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  • Writer's pictureChrissa Pagitsas

Three Green Skills for Employees to Develop for Sustainability Success

Business woman standing on a stool reaching for a green leaf
Green skills for sustainability success

Conversations with global business leaders over the last two months have confirmed my conviction that green skills should be the strategic focus for businesses in 2024. My January 2024 blog talks about why.

Today, let's talk about what green skills are. These are the skills every employee needs to deliver on sustainability and social impact goals at their company - even if they are not on the sustainability team.

Green skills, per my definition, are composed of three dimensions of knowledge and expertise: 1) Technical Expertise, 2) Motivating Knowledge and 3) “Yes, And” Mindset. Together they form the three-legged support for the sustainability platform. While you can balance on one leg for quite some time, you are more easily knocked over by market, internal politics, external policies, and budgetary forces.


The first dimension is Technical Expertise. No sustainability platform succeeds without at least a certain set of employees having technical expertise. It’s the first leg of the sustainability platform, and most articles and research have focused on how to build technical expertise within some employees. A classic (but tired) example is the electrical engineering expertise required to install solar panels and wind turbines.


However, a more necessary and less cited example are the related skills needed to recalibrate heating and ventilation systems to be more energy efficient or install water-efficient irrigation systems. Moving into materials science, it’s the technical expertise to re-tool a factory machine to use recycled plastic versus virgin plastic. A growing area of technical expertise needed in all industries is calculating the carbon footprint of materials and professional services. Even if an employee doesn’t know how to calculate carbon, most if not all employees should have the technical expertise to understand what carbon emissions are and to be able to compare carbon data points to make relevant business decisions, such as deciding to purchase one good or service over another.


This is the tip of the technical expertise iceberg. How do you develop the right technical expertise for your company’s employees? More on that in a future post as it’s a large topic. Send me your specific questions.


With technical expertise, comes the need for employees to possess Motivating Knowledge. This leg of the stool answers the question of “why” for the employee. More specifically, why is my company’s sustainability strategy relevant to me - my personal interests and my professional trajectory? Some people may answer this question by providing the company’s purpose, mission, or vision statement. Yes, I believe that’s part of it. But the deeper harder work is figuring out if that company purpose statement resonated, connected, and motivated employees.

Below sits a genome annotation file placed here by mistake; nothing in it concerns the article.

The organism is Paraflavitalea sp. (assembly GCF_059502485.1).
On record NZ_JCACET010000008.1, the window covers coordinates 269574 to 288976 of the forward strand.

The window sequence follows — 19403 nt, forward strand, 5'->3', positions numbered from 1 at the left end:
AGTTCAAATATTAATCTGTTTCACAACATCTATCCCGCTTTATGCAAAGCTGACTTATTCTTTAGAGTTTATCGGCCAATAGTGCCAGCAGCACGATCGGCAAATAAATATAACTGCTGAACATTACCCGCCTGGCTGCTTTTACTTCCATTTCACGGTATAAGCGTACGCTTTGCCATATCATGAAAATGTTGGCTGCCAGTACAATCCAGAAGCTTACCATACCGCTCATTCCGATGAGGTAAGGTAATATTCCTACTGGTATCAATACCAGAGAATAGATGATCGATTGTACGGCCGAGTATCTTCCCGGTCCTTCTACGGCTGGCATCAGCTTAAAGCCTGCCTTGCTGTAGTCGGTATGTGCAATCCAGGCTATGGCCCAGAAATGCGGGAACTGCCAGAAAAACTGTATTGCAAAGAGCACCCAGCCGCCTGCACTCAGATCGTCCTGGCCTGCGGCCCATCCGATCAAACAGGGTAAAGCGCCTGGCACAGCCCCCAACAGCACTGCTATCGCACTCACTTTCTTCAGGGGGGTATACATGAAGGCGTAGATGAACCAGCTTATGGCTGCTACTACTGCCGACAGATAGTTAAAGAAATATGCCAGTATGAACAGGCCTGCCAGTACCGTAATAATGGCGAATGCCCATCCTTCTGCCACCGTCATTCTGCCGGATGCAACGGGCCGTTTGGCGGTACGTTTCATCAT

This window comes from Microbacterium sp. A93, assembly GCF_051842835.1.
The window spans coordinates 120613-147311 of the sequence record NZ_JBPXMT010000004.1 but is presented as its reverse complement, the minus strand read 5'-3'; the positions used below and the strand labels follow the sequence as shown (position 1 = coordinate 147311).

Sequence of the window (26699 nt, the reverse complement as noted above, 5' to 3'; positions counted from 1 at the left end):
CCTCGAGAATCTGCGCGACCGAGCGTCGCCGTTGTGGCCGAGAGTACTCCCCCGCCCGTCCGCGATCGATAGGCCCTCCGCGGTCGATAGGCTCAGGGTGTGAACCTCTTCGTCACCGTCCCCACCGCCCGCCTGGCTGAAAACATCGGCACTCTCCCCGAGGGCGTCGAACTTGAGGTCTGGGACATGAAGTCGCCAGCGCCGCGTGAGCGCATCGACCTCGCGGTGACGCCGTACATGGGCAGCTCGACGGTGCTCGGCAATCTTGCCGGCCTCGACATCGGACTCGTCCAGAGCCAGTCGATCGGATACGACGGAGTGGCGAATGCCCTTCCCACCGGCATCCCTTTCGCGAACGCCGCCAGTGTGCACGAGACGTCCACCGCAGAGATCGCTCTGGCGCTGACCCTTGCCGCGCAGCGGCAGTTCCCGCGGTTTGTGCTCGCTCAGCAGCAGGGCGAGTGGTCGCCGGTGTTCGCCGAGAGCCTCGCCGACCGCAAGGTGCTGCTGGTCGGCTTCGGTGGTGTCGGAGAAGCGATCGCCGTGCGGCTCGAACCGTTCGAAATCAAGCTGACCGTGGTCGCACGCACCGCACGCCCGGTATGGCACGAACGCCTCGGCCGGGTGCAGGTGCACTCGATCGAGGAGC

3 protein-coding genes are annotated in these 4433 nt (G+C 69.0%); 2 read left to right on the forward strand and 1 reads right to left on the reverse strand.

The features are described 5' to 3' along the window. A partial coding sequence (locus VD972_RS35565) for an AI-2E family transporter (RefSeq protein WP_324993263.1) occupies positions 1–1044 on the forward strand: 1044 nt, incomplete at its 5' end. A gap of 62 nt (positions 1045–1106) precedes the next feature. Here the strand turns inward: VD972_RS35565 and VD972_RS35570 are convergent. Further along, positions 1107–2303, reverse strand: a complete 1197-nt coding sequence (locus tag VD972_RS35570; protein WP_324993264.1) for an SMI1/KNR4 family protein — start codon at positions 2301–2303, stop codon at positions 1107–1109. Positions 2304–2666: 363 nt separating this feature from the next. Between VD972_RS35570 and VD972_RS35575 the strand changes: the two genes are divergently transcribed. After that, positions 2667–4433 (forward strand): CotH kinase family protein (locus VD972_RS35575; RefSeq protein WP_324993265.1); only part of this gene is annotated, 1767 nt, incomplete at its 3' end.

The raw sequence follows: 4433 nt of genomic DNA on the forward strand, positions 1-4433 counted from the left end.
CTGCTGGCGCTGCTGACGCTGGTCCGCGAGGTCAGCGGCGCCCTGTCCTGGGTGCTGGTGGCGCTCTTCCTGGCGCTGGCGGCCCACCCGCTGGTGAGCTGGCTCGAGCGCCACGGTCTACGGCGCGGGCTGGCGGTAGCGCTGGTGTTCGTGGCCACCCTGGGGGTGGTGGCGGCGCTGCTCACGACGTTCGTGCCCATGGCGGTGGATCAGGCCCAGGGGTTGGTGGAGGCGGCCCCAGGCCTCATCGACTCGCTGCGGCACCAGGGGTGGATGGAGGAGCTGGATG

Company leaders do need to set the purpose statement for their company at the corporate level. And then, more importantly, engage with employees – both existing and new hires – to own it for themselves. The point is to help employees answer for themselves “why should I care?” rather than ask them to believe “why the company cares.”


There are key strategies you can deploy to get to this motivating knowledge, including company-wide employee town halls and webinars. I believe, however, that the most compelling answers to these questions come from tight workshops that dig into the question and become a personal blueprint for employees, in the same way that we use DISC and Meyers-Briggs personality tests. Doing so results in personal growth and company growth. (Interested in learning more about the workshops I lead to answer the ”why” question? Send me a note learn more about these workshops.)


The last leg of green skills is growing a “Yes, And” Mindset. Have you seen an improv show? In improvisational comedy theatre, the storyline becomes more and more ridiculous as the actors pile onto each other’s wild prompts. “Would you like to go up in a hot air balloon made of cotton candy?” asks one actor. Another actor would respond with, “Yes, and…while up there, I believe I’m going to pick diamond grapes hanging from the clouds.” This is called the “yes, and” mindset. Nothing is off the table; all is possible and probable.


This mindset is not just for improv. It is highly applicable to business and especially to sustainability where we are building new ways of doing business every day. This mindset must be a key trait used to select new employees in companies and one that is fostered in a company’s culture. It translates to employees asking about the sustainability platform and goals, “Yes, and how am I going to integrate sustainability into my job today?”  We must take the very best practices of change management and examine the science behind human behavior to capture this dimension of green skills.


What do these green skill dimensions mean for you and your company's sustainability strategy? As you launch a sustainability or ESG strategy or continue with its implementation, consider if your company’s employees have the three legs of the green skills under them. You may need to expand on one, two or three of them to hit the sustainability goals you’ve set. By thinking about this green skills stool, you can literally get a leg up on developing and implementing on delivering on your ambitious sustainability goals at your company without it wobbling under you.

Which dimension of green skills most needs to be developed in your company's employees?

  • Technical Expertise

  • Motivating Knowledge

  • Yes, And Mindset

  • Other (share in comments)

Questions, or comments? Email me at


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